Emerging Markets and Global Financial Reform

BERKELEY It is fitting that the upcoming G-20 summit is being held in Pittsburg, an old industrial center of an advanced industrial country, for the advanced countries have been allowed to set the agenda for strengthening financial systems. Other than schadenfreude , emerging markets have brought little to the table.

The United States is emphasizing higher capital requirements. The Europeans are pushing for reform of compensation practices in the financial sector. While both proposals have merit, whether they will be enough to stabilize our dangerously unstable financial systems is at best dubious.

What emerging markets can add to this agenda is, to put it charitably, unclear. They have said little about how they would reform financial systems. They can argue that this is not their problem – that the crisis of the last two years has been centered in the advanced economies, and that it is these countries’ financial systems that need to be fixed.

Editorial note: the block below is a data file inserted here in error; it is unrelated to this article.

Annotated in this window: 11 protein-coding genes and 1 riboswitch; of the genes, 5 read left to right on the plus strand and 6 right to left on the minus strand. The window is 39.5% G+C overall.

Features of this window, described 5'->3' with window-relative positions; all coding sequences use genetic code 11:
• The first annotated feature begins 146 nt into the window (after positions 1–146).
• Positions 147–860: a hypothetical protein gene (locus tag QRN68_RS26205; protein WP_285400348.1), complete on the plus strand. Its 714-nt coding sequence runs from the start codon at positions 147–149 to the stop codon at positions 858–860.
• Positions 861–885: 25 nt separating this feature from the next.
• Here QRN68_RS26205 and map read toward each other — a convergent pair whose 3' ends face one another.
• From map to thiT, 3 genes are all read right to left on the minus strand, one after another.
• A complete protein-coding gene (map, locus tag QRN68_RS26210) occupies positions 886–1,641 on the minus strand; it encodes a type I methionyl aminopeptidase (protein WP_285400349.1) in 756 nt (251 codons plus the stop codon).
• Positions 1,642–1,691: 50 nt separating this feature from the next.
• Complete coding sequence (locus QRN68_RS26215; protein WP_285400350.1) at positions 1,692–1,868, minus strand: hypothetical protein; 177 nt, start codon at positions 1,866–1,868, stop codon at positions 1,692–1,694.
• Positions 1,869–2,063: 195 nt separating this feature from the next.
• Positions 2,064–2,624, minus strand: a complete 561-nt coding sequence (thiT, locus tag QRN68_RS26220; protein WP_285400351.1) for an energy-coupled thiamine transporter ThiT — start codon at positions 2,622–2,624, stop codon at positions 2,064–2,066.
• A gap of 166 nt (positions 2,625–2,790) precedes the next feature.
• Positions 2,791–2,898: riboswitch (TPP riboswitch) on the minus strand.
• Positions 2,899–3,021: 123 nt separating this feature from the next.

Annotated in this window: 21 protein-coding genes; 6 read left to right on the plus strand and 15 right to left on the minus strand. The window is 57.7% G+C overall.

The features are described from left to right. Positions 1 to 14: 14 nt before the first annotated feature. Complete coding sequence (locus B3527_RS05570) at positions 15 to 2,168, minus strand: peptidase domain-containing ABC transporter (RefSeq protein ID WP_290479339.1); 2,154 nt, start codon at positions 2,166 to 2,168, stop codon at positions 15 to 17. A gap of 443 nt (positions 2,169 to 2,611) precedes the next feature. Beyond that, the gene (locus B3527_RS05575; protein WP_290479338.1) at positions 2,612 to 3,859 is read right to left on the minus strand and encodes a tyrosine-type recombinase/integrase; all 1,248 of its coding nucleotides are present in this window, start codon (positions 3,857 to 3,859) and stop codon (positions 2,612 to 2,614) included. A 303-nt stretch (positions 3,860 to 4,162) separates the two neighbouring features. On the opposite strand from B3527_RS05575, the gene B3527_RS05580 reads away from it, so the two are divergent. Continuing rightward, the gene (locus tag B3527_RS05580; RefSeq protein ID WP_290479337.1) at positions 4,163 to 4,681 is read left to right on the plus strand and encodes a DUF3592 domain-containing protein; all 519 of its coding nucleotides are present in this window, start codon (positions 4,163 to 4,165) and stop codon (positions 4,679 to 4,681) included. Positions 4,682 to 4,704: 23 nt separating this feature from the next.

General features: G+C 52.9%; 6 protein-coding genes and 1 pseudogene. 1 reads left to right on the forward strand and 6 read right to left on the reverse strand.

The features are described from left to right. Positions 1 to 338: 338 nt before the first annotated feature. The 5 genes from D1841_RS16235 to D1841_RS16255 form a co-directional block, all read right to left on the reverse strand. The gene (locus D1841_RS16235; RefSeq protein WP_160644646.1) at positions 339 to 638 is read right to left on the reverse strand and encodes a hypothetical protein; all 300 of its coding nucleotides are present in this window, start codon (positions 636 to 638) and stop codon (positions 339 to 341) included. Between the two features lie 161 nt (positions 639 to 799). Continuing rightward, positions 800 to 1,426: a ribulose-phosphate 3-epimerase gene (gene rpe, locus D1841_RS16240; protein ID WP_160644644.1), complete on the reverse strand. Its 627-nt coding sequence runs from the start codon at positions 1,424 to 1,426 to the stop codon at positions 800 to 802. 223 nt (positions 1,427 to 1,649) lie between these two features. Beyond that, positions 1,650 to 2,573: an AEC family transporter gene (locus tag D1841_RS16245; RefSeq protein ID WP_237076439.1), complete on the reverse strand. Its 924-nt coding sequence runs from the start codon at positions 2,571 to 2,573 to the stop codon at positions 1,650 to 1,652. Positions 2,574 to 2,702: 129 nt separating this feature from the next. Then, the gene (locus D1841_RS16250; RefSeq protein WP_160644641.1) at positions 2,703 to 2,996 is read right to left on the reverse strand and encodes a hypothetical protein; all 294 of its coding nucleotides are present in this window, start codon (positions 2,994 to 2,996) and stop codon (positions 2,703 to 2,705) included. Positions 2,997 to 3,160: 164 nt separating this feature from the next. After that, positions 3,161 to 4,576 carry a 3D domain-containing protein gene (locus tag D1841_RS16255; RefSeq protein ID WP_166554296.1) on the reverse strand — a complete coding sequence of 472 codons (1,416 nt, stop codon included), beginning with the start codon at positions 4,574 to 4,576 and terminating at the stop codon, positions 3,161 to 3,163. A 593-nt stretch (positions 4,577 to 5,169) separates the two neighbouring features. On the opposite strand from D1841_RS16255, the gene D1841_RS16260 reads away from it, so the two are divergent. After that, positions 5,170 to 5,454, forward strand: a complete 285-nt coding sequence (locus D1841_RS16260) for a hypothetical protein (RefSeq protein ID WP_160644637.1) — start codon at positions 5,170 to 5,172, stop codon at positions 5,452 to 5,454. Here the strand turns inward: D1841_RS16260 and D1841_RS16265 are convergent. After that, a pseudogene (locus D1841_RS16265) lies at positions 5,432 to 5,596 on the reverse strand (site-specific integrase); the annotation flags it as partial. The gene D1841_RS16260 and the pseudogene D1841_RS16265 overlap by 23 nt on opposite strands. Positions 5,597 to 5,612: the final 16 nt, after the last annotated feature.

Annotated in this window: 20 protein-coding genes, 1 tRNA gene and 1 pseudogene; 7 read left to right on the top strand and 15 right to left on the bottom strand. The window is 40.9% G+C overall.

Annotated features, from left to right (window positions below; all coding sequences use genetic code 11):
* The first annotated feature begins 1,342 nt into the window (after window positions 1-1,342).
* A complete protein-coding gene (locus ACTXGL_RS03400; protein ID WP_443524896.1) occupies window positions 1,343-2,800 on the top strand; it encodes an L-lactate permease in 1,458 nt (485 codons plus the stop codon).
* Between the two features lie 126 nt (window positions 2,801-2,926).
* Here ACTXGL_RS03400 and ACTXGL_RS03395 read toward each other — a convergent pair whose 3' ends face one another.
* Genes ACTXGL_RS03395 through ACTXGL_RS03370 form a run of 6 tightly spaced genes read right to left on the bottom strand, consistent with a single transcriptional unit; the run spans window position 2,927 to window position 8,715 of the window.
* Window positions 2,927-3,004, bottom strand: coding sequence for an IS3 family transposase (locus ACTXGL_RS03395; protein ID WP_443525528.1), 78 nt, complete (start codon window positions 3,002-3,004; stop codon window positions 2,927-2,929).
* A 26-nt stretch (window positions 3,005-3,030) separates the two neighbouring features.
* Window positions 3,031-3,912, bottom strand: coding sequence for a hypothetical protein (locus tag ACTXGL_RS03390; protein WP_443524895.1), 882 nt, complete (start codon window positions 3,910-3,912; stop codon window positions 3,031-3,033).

But the agenda set at Pittsburgh will shape, for better or worse, not just the US and European financial systems, but also the global financial system. Financial markets are too integrated – and will remain so, like it or not – for whatever rules are established not to profoundly affect emerging markets. China, Brazil, and Russia have offered ambitious proposals, which may bear fruit in 10 or 20 years, to make the International Monetary Fund’s Special Drawing Rights a true international currency. But they have not said how they would reform financial systems and policies now.